A round up of global headlines and the biggest news stories. Nov. 2, 2015.
PRIME MINISTERIAL ELECTIONS IN CANADA
Americans take term limits for heads of state for granted. Term limits prevent an incumbent for ruling for too long – something Stephen Harper may be guilty of. Until he was ousted in the recent election on Oct. 19, Harper was the Prime Minister of Canada for three terms since 2006. He consistently attempted to end Canada’s free healthcare policy, make detention mandatory for all refugees and undocumented immigrants while they awaited processing, and freeze all foreign aid since 2010. What he did manage to do was to turn a $16 billion surplus into a $56 billion deficit.
The new Prime Minister, Justin Trudeau, and the Liberal Party are much more open to cooperating with the United States on environment and energy regulation, as opposed to Harper’s Conservative Party, which lobbied heavily for the Keystone XL pipeline. Trudeau also plans to host a leaders summit for Canada, the U.S. and Mexico, to support free trade between the North American states. Since Canada is the number one importer of American products, this would boost the US economy, while also making it more difficult for others to enter the market.
The U.S. and Trudeau differ on one critical issue: how to deal with the rise of ISIS. Trudeau is planning to end Canada’s non-NATO military interventions against ISIS, as well as their programs to train Kurdish soldiers. This comes at a time when the U.S. and its allies are increasing their forces. The question for the future is whether the new Liberal Canada will begin pushing the United States to the left, or whether their differences in international and social policy will force them apart.
DESTABILIZATION AND VIOLENCE IN TURKEY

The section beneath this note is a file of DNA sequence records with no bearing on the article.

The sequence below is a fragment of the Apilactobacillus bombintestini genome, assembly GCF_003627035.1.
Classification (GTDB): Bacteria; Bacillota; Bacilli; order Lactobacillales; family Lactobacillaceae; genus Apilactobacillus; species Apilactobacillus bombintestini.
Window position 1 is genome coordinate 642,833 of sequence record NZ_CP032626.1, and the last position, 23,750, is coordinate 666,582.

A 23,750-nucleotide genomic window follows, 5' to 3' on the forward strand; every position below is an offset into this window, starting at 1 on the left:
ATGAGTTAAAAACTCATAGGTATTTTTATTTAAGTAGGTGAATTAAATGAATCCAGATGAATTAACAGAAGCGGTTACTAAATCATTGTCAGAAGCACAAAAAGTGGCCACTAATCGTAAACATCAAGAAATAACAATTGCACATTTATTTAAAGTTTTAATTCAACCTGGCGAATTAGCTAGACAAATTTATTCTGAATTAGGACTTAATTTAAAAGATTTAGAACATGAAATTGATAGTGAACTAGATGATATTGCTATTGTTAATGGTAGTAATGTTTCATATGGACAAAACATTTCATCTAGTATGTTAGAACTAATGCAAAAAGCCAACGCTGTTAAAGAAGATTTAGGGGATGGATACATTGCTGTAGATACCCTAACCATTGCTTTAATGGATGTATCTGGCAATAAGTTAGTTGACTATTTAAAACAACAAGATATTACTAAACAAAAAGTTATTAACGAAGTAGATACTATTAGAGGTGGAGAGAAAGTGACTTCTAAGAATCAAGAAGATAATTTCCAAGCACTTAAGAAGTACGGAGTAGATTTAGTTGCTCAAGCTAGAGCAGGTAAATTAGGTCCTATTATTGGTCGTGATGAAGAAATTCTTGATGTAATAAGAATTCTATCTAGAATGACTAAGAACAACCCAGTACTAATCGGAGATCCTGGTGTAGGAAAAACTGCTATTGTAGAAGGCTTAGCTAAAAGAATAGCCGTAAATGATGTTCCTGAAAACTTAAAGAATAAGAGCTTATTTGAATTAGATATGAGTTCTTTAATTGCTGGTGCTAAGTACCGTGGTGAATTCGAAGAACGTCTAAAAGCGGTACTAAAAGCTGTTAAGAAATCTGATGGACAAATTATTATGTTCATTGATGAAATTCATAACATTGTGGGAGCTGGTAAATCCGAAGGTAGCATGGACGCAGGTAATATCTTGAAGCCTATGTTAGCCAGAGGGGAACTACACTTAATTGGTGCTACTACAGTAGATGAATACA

Now is not the best time to plan a vacation to Turkey. After a recent terrorist attack during a peace rally in Ankara on Oct. 10, tensions are high within the region, and foreign travel advisories are beginning to recommend against unnecessary travel to Turkey. This comes amidst a period of escalating violence in the region due to the Turkish government’s conflict with the Kurds, following Turkey’s bombing of Kurdish forces on Sept. 8.
The Kurds are an ethnic minority located in Southeastern Turkey, as well as parts of Iraq, Iran and Syria. They lack the numbers to win federal leadership democratically everywhere, while their requests for statehood have been denied. Despite this, the Kurds remain the fourth-largest ethnic group in the Middle East.
The Turkish government has publicly disapproved of policies by many countries, including the U.S., designed to arm and train Kurdish fighters to combat ISIS. They have especially been concerned about violence from the Kurdistan Workers Party (PKK). The PKK is one group suspected to have had a role in the attack during the peace rally, but ISIS is also a likely candidate.
However, several extremist groups, including the PKK, have blamed the current Turkish Prime Minister, Recep Erdogan, for the attack. With elections on Nov. 1, they claim that this attack was an effort to rally voters with fear. Only one thing is clear: with Turkey being pulled further into the black hole of destabilization in the Middle East, the region-wide conflict, with ISIS at its center, shows no signs of stopping.
HUMAN GENOME DISCOVERY IN ETHIOPIA
Digging up the past isn’t something most people enjoy doing – but a team of scientists in Ethiopia were ecstatic to do just that. On Oct. 8, Dr. Ron Pinhasi and his colleagues, a group of archaeologists from the University College Dublin, recovered the genome of a 4,500-year-old ancient African human.